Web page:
March 12, 2006

UK to urge Europe to help Iranians win more freedom

By Madeline Chambers

LONDON (Reuters) - Britain will call on Monday for an
expansion of global broadcasting in Iran and more material in
Farsi published on the Internet in an effort to support
Iranians' aspirations for greater freedom.

At a time when Iran is locked in a dispute with the
international community over its nuclear program, British
Foreign Minister Jack Straw will say in a speech, extracts of
which were obtained by Reuters, that the Islamic state is
heading in the wrong direction.

He will urge world organizations to boost the information
flow to Iranians who may have little access to outside news.

"Iran is going in the wrong direction, chances are being
squandered, Iran and the Iranian people deserve better," Straw
will say in a major speech which could be interpreted by some
as an attempt to interfere in Iran's domestic affairs.

"We in European countries need to communicate better with
the Iranian people," he will say.

His speech, at the International Institute for Strategic
Studies in London, will come a month after the United States
outlined plans to expand television broadcasts to Iran and
Secretary of State Condoleezza Rice asked Congress for $75
million to help open up its tightly controlled society.

While cautioning that Britain has no interest in taking
part in internal debates, Straw will say Europe should not look
the other way when Iran fails to embrace human rights.

"We should not stop standing up for principles for human
rights and fundamental freedoms which we hold dear to ourselves
and which so many Iranians aspire to," he will say.


He will draw attention to cases where Iranian authorities
have cracked down on the media and will call on European
colleagues to talk more to Iranian journalists.

"I encourage international organizations and
non-governmental organizations to make reports on Iranian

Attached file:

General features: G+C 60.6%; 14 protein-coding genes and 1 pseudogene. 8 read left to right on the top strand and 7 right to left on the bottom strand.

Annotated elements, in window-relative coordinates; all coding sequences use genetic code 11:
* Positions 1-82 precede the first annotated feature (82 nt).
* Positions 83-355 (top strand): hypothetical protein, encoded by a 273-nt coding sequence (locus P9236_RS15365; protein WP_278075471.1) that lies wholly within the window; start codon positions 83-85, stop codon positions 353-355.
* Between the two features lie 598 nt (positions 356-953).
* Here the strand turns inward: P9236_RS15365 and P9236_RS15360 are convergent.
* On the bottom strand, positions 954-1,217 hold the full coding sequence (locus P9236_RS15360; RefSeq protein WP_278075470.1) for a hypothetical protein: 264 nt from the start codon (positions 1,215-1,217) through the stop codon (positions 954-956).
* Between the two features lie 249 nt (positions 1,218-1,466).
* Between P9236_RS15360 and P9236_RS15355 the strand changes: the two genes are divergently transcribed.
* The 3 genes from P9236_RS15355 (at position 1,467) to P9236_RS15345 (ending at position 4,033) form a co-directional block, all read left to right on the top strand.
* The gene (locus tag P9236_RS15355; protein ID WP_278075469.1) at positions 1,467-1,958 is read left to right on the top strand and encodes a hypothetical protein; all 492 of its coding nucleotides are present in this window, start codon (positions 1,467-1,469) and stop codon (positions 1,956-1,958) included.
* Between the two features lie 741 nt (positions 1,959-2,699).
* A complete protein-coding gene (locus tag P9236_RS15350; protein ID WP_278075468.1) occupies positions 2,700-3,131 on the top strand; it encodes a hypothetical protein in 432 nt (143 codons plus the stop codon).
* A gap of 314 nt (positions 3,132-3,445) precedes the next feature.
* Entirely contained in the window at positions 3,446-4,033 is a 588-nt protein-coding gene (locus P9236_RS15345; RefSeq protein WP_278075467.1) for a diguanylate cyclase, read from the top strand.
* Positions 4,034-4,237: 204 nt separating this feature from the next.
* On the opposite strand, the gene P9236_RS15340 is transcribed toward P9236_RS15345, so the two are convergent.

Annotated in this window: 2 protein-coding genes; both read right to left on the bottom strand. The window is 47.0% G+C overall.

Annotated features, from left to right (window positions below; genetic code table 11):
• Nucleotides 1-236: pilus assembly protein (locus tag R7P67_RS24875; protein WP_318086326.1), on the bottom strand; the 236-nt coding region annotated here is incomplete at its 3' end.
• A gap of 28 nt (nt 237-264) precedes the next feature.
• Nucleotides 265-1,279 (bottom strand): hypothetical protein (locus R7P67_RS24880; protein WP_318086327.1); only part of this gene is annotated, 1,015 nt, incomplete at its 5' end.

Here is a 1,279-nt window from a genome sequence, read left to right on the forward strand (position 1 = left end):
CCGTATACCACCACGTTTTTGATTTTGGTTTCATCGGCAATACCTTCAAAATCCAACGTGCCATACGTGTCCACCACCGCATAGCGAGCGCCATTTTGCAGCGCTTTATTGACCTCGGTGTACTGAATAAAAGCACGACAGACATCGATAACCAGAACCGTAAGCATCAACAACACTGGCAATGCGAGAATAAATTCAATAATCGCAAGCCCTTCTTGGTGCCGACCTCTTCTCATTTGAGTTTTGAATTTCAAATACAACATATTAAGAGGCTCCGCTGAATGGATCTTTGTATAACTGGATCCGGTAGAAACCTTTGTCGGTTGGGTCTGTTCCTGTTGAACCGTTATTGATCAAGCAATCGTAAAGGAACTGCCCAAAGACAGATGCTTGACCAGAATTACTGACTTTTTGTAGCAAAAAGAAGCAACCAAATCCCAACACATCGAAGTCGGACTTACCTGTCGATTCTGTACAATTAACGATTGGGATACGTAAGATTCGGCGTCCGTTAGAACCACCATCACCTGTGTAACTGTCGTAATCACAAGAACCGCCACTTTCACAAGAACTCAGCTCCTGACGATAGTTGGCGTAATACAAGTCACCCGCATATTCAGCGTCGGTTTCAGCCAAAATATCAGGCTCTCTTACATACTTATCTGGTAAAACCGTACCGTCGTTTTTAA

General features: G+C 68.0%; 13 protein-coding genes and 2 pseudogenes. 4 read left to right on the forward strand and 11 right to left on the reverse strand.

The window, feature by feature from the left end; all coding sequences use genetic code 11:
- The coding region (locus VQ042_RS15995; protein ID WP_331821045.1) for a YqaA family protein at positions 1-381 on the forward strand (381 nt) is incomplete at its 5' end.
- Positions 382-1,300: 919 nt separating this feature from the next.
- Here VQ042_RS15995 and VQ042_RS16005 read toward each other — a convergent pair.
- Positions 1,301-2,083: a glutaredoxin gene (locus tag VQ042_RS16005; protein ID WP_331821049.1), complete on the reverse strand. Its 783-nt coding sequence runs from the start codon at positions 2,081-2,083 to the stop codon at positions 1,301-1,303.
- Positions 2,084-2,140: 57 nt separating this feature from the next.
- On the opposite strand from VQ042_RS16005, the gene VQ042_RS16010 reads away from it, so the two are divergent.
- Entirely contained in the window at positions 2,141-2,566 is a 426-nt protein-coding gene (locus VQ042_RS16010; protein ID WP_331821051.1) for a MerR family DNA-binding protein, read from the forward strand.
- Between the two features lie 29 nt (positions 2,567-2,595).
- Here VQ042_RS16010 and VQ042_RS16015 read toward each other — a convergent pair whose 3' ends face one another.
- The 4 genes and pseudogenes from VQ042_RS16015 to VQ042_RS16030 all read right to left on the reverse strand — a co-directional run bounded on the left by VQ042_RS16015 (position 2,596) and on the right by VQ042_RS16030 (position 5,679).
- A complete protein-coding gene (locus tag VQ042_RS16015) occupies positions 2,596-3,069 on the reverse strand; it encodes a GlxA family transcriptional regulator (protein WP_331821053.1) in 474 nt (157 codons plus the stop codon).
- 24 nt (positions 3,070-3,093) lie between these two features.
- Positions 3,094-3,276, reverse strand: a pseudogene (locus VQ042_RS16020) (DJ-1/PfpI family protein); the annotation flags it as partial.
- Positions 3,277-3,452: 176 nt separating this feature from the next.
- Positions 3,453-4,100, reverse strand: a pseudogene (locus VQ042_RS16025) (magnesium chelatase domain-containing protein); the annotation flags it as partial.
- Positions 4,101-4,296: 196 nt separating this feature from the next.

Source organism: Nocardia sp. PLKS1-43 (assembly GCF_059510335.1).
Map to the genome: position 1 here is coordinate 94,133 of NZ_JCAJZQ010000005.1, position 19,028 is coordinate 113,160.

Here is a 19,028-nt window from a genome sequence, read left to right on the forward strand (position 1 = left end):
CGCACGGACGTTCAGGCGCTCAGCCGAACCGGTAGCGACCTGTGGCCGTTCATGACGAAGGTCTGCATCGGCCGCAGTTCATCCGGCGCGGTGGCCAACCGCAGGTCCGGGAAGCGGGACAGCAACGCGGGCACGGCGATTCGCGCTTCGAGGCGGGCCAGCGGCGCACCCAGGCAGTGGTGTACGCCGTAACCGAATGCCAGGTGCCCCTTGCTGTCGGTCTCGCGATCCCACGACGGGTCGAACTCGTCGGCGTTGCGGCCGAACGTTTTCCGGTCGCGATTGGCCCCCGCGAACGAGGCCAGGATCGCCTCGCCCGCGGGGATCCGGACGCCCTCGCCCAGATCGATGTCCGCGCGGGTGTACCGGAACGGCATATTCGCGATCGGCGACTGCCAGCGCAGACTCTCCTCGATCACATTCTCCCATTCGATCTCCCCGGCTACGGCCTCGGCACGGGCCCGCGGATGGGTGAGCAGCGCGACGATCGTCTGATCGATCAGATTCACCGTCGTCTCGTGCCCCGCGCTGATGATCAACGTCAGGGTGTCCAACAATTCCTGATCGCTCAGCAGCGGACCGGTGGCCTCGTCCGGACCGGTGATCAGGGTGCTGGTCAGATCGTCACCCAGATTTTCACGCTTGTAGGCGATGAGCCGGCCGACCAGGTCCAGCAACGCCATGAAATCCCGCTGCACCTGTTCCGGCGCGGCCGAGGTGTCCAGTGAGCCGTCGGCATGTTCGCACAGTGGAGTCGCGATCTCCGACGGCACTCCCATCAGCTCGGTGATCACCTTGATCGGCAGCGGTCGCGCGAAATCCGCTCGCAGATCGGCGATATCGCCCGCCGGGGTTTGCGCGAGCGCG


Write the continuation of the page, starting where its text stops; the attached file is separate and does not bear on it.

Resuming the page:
affairs available in Farsi on the Internet."

"And we need to think about whether there is more we can do
to ensure reliable and trusted news services are able to
broadcast in Farsi to the Iranians."

Straw will avoid targeting the current Iranian government
alone by saying that Iranians have struggled for a century to
secure the freedoms many western countries enjoy.

Tensions between Iran and Britain are running high.

Britain, along with the United States and many other
countries, suspects Iran wants to develop nuclear technology to
build a bomb, a charge the Islamic state denies.

The issue is now with the United Nations Security Council
which could eventually introduce sanctions against Iran.

Britain, along with most of the world, has voiced shock at
President Mahmoud Ahmadinejad's call for Israel to be "wiped
off the map."

"Reaction and repression at home is matched by
confrontation abroad," Straw will say, noting that Iran is
alone in opposing a two-state solution to the
Israeli-Palestinian conflict.

Having the nuclear issue in the UN Security Council marks a
new phase in diplomatic efforts, not an end of diplomacy, Straw
will say, adding that the West does not want to stop Iran
generating nuclear power.

It is up to Iran to build confidence by resuming a
suspension of sensitive nuclear work and cooperating with the
United Nations' nuclear watchdog, Straw will say.